The next wave of integration came in the mid-1960s. In December 1964, a constitutional order made J&K subject to Articles 356 and 357 of the Indian Constitution, which empower the Centre to dismiss state governments and impose Central rule. In March 1965, the J&K Assembly amended the state constitution to replace the sadr-e-riyasat, the titular head of state formally elected by the state Assembly, with a New Delhi-appointed governor, changed the title of the state premier from ‘prime minister’ to ‘chief minister’, and provided for Lok Sabha elections in the state, which happened for the first time in 1967. The ruling clique which had usurped the JKNC label—Abdullah’s supporters operated from 1955 to 1975 as the Jammu & Kashmir Plebiscite Front—held 68 of the 74 seats in the Assembly elected in 1962 (the Praja Parishad held three, and there were three independents, including the head of Ladakh’s Buddhist clergy). In the 1962 election, 32 of the Valley’s 43 seats were filled without any contest; the rest saw token contests. In January, 1965, two months before the amendments, the ruling JKNC faction announced its new identity: the Jammu & Kashmir Pradesh Congress (PCC). Jayaprakash Narayan wrote in June, 1966, to Indira Gandhi, India’s new Prime Minister: ‘We profess democracy, but rule by force in Kashmir. We profess secularism, but let Hindu nationalism stampede us into trying to establish it by repression.’

IN 1975, SHEIKH Abdullah finally ended 22 years of defiance. It was a total, abject surrender. The so-called Indira- Abdullah accord which restored the aged Sheikh as Chief Minister— his attempt to reinstate the ‘prime minister’ title he had held in 1953 was unsuccessful— asserted that ‘the State of Jammu and Kashmir which is a constituent unit of the Union of India shall, in its relation to the Union, continues to be governed by Article 370 of the Constitution of India’. However, it added that ‘provisions of the Constitution of India already applied to the State of Jammu and Kashmir… are unalterable’. The only concession made by New Delhi to Srinagar was minor: ‘With a view to assuring freedom to the State of Jammu and Kashmir to have its own legislation on welfare measures, cultural matters, social security, personal law and procedural laws, in a manner suited to the special conditions in the State [a coy reference to its Muslim-majority demography], it is agreed that the State Government can review [Central] laws extended after 1953 on any matter relatable to the Concurrent List, and may decide which of them, in its opinion, needs amendment or repeal. Thereafter, appropriate steps may be taken under Article 254 of the Constitution of India. The grant of President’s assent to any such legislation [of the J&K Assembly] would be sympathetically considered.’ A committee was set up to examine Concurrent List legislation extended to J&K after 1953. Its recommendations remain unknown.

So when Mehbooba Mufti remarked in August 2017 that “there is hardly anything left in our special status”, she was completely right. As was Omar Abdullah when he said at the same time that if Article 35A were to be struck down, “there will be nothing left” (of J&K’s alleged autonomy). The BJP’s manifesto for the 2014 Lok Sabha election stated: ‘The BJP reiterates its stand on Article 370…and remains committed to the abrogation of this article’. The 2015 BJP-PDP ‘Agenda of Alliance’ stated that ‘whilst recognising the different positions of the parties [on Article 370], all the constitutional provisions pertaining to Kashmir including the special status’ would continue. Indeed, the status quo suits any minimally sensible government in New Delhi just fine.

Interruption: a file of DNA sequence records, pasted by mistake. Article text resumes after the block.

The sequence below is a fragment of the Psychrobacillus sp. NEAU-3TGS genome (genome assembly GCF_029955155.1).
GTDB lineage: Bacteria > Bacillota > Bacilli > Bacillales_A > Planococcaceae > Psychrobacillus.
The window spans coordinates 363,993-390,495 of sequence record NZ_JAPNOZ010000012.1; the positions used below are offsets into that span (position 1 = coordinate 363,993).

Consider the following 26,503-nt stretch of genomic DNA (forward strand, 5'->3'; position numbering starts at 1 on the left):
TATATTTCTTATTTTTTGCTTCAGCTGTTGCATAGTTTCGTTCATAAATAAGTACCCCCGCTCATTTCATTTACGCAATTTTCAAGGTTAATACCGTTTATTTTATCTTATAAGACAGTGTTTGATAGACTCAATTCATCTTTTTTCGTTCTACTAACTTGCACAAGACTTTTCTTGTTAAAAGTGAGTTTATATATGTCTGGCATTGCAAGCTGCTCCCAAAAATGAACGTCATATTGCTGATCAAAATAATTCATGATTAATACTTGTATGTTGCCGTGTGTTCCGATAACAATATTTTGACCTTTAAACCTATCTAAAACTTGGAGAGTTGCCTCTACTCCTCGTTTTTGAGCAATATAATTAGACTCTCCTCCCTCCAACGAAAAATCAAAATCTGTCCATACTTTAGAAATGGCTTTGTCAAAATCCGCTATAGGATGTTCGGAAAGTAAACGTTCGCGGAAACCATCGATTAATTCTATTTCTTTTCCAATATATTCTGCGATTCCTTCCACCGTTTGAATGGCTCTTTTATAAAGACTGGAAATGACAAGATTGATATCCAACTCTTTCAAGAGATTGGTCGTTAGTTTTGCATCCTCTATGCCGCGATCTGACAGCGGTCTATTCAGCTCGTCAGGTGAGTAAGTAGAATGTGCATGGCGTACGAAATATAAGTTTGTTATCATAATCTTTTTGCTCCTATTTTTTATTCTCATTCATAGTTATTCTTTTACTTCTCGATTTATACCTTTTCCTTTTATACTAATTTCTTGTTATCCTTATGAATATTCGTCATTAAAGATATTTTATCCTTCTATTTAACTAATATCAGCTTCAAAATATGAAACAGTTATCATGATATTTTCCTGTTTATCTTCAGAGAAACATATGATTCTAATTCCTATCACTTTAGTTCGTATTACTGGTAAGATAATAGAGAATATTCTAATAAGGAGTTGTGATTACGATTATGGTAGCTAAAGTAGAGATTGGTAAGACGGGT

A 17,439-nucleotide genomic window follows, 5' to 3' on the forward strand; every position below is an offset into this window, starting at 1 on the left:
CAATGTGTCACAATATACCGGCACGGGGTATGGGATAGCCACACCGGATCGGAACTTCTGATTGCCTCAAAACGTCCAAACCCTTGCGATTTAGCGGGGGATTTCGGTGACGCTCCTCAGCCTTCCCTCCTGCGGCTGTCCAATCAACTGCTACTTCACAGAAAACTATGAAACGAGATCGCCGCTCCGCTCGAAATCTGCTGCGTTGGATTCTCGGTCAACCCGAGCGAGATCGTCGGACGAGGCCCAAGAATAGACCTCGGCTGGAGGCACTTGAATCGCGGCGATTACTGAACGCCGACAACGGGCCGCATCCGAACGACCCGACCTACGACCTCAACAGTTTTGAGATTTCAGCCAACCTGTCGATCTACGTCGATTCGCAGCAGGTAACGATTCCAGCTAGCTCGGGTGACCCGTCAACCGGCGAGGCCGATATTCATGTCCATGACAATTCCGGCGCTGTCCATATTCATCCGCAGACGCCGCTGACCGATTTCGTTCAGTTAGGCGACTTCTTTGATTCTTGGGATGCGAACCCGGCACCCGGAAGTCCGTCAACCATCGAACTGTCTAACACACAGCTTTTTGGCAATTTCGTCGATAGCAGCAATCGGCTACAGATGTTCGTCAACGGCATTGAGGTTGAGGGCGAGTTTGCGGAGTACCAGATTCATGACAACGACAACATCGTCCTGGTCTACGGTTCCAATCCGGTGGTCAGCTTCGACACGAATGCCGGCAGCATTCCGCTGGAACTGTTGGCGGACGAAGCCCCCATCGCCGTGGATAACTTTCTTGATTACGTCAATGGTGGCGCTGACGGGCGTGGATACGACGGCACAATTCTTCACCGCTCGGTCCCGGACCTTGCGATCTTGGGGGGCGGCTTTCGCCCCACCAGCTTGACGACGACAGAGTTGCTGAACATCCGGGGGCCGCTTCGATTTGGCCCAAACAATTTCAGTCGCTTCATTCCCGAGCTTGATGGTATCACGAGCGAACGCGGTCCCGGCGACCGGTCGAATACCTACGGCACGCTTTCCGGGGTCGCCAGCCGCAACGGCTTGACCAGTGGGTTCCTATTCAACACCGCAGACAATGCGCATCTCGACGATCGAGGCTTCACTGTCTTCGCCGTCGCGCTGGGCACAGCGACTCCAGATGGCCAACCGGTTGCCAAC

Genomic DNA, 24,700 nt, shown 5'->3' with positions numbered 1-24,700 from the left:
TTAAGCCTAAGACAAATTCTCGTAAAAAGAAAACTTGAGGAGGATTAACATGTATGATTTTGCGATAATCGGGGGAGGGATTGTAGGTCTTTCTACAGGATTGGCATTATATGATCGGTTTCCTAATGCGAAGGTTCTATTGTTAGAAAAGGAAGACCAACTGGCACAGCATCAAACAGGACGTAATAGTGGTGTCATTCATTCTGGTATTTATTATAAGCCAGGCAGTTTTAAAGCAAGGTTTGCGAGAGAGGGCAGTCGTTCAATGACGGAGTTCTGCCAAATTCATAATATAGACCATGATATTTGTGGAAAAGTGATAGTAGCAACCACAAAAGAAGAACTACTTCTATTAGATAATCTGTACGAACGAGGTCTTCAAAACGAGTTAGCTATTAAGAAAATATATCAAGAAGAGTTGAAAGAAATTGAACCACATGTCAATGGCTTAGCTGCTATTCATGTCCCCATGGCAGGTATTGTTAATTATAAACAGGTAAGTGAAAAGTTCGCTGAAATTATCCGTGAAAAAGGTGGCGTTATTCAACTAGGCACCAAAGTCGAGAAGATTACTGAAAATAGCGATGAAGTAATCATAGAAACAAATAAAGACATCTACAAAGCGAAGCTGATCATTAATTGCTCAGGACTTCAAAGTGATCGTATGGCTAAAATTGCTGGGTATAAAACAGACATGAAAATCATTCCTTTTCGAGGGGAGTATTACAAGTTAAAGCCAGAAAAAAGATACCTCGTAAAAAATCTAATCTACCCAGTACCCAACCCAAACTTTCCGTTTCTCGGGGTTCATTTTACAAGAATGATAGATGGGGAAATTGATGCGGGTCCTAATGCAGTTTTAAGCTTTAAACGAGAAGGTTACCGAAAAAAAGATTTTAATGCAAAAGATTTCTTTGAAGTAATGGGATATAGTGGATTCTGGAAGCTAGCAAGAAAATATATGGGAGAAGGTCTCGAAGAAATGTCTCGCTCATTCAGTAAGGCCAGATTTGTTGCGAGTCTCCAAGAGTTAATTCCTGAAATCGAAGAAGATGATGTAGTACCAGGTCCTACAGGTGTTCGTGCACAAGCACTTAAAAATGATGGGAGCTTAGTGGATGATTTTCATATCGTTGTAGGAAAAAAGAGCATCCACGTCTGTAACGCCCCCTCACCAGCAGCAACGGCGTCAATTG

Autonomy (auto=self; nomos=rule/law) can be a very useful tool for ‘securing a wider union’, in the phrase of the scholar Preston King. Autonomy can whet secessionist appetites, but it can equally serve to contain them. Canada (a fully federal state) and the United Kingdom and Spain (unitary states but with significant devolution, since the end-1990s and early 1980s respectively) are examples. All have significant secessionist movements: in Quebec, Scotland and Catalonia. Quebec’s second independence referendum, in 1995, came within a whisker of passing (49.6 per cent ‘yes’, 50.4 per cent ‘no’ in a 93 per cent turnout). In Scotland’s 2014 referendum, 44.7 per cent of those who voted (turnout 85 per cent) said ‘yes’ to the question: ‘Should Scotland be an independent country?’ Yet narrow majorities in both cases ultimately preferred autonomy to the siren-call of independence. If the Spanish government were to change its mind and permit an official independence referendum in Catalonia—it currently refuses to do so—it is likely that the Catalan separatists will be similarly defeated.

The most significant contemporary example of King’s dictum on the utility of autonomy is incontrovertibly the Union of India. In Jammu & Kashmir, however, autonomy was not put to a test. It turned, instead, into the proverbial poisoned chalice in a tragedy of Shakespearean proportions.